This year, the working group has put in a more elaborate trial in a 15-acre field owned by grower Steven Lyles north of Las Cruces.
Four different varieties of red chile will be harvested with two different types of mechanical harvesters, one from McClendon Pepper and another from Henry Rodriguez. Biad Chile Co. will provide processing. Data from the trial will provide grist for both plant breeders and economists.
Because of its potential to lower labor costs, mechanical harvesting is a top priority for the task force. But the other side of the coin involves increasing yields and profits, the mission of the best management practices group, which is taking a seed to sales look at chile production.
As crops go, chile is a fragile plant. That was easy to see in 1999, when growers plowed under poor stands or harvested fields with large skipped sections. Low soil temperatures slowed germination and strong winds battered the plants that came up. Those that survived were more vulnerable to pests. The beet curly top virus, spread by tiny leafhopper insects, caused major damage, along with familiar foes like powdery mildew and phytophthora root rot.
Chile is a good host for diseases, says Natalie Goldberg, plant pathologist with NMSU's Cooperative Extension Service. It's vulnerable to numerous fungi, bacteria, viruses and nematodes. When you add them all up, probably over 100 different things could happen to chile, though not all of them necessarily happen in New Mexico.
Last June, the task force's best management practices working group sponsored a series of pest management workshops, giving growers a chance to pick the brains of researchers and Extension specialists. Growers could show us what they were talking about and hear from experts in insect, weed and disease problems who were in the field at the same time, Goldberg says. A new resource for growers, virologist Rebecca Creamer, who studies chile viruses, joined NMSU's Experiment Station in September.
Another rich source of information is experienced farmers. Sixteen of the state's top growers from southern and eastern New Mexico were chosen to share the secrets of their success as part of a best management practices project.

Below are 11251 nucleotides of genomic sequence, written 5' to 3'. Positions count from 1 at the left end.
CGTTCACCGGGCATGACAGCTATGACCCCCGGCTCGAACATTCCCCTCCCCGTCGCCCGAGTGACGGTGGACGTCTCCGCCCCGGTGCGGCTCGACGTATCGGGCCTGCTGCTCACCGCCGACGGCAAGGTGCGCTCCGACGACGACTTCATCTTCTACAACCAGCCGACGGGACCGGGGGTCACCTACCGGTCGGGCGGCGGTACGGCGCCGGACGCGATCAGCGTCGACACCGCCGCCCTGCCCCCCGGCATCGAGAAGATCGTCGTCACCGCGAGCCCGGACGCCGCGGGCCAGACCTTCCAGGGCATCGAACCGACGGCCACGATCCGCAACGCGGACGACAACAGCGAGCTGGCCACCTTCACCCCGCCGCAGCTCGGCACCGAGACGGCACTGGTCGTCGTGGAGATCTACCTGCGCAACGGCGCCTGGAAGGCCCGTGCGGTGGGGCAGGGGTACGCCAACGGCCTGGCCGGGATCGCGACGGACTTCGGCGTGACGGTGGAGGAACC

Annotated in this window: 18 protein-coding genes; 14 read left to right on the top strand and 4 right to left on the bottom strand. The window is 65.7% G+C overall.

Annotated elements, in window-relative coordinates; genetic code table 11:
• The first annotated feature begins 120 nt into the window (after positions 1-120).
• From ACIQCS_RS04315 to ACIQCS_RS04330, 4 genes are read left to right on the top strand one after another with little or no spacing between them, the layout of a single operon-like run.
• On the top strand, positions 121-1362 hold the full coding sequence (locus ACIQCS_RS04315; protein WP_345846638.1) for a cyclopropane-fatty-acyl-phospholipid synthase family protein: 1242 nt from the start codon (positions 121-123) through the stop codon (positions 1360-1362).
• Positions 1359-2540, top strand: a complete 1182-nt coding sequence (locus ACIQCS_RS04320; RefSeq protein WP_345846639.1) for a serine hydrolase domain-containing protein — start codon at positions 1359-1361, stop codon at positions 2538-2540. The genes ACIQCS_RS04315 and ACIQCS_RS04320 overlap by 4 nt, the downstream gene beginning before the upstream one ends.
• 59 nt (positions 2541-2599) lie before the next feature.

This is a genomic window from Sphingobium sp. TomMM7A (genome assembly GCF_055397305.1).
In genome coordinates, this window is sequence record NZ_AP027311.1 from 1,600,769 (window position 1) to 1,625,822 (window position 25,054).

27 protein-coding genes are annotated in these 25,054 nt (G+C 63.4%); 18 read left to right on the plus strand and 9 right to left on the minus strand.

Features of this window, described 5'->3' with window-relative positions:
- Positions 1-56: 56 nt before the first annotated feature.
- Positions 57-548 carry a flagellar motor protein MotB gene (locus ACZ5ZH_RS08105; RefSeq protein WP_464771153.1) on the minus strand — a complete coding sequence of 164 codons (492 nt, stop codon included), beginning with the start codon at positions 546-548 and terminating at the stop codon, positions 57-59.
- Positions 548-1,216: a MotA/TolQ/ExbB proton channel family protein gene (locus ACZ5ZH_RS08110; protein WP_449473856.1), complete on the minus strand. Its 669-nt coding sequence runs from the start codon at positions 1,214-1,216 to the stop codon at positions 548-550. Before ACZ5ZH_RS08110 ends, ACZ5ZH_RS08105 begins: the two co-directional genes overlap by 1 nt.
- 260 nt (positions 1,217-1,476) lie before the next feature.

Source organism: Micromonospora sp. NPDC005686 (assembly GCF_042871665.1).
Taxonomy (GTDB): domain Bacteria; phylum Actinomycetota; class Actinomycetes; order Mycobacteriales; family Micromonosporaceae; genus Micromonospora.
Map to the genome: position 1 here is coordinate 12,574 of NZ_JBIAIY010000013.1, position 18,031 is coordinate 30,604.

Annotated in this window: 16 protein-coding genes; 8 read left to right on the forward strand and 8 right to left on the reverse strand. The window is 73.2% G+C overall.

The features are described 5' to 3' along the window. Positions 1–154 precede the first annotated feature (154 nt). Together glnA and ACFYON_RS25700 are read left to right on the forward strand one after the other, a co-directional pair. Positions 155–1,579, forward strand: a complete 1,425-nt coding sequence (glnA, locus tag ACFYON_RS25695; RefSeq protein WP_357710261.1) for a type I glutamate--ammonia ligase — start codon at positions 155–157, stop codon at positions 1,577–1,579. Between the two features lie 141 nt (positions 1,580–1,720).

Among this elite group, we lost four study fields in 1999, Phillips says. But some growers harvested near-record crops of chile, even with older varieties like New Mexico 6-4.
Some of the secrets may be unearthed in farmers' fields. Bob Flynn, an agronomist based at NMSU's Agricultural Science Center at Artesia, tested soil and plant tissue samples from project farms in the Pecos, Rio Grande and Uvas valleys.
Phosphorus, which promotes flowering, fruiting and a vigorous plant that can withstand cool temperatures early in the season, appears to be a key nutrient in top growers' fields. The higher the phosphorus levels, the better the crop usually was, Flynn says.
Soil salt levels also affected yields. The number of fields planted into a saline environment was a surprise, Flynn says. It's a major concern. At salt levels of 2.5 to 2.75 deciSeimens per meter, growers experience about a 15 percent yield loss. At 3.5 dS/m, yields drop by 30 percent.
When more than 10 percent of the crop fails to come up, as was common in 1999, each subsequent insect or disease problem compounds the losses. At least 50 percent of the work of growing chile is getting a good stand, Phillips says.
At the New Mexico Chile Conference in February, growers got an outside opinion about stand establishment from Tim Hartz, vegetable specialist for the University of California-Davis. Hartz was blunt in his assessment of New Mexico practices. The tradition of using cheap, untreated seed, putting it out too early, overseeding and assuming it's going to work is just rolling the dice.
Though farmers wait until soil temperatures reach 60 degrees to plant cotton, they put chile seed into the ground in mid- to late March, when temperatures are in the 50s, Hartz noted. At lower soil temperatures, pepper seed is even slower to germinate than the cotton is, he says. You're just warehousing the seed until it's warmer, under the worst possible conditions.
Hartz urged growers to use vigorous, fungicide-treated seed and to plant at the proper soil temperature. This year, NMSU researchers will document how soil temperatures and fungicide treatments affect stand establishment in a series of experiments at NMSU's Leyendecker Plant Science Center. Bob Bevacqua, a vegetable specialist who joined Extension in November 1999, is overseeing the research.
Sonora chile from Petoseed was planted at a rate of 4 pounds per acre. The seed was planted on March 13, 20 and 27, when soil temperatures were 54, 56 and 58 degrees, respectively. We covered the time period when most commercial chile was planted in southern New Mexico, Bevacqua says.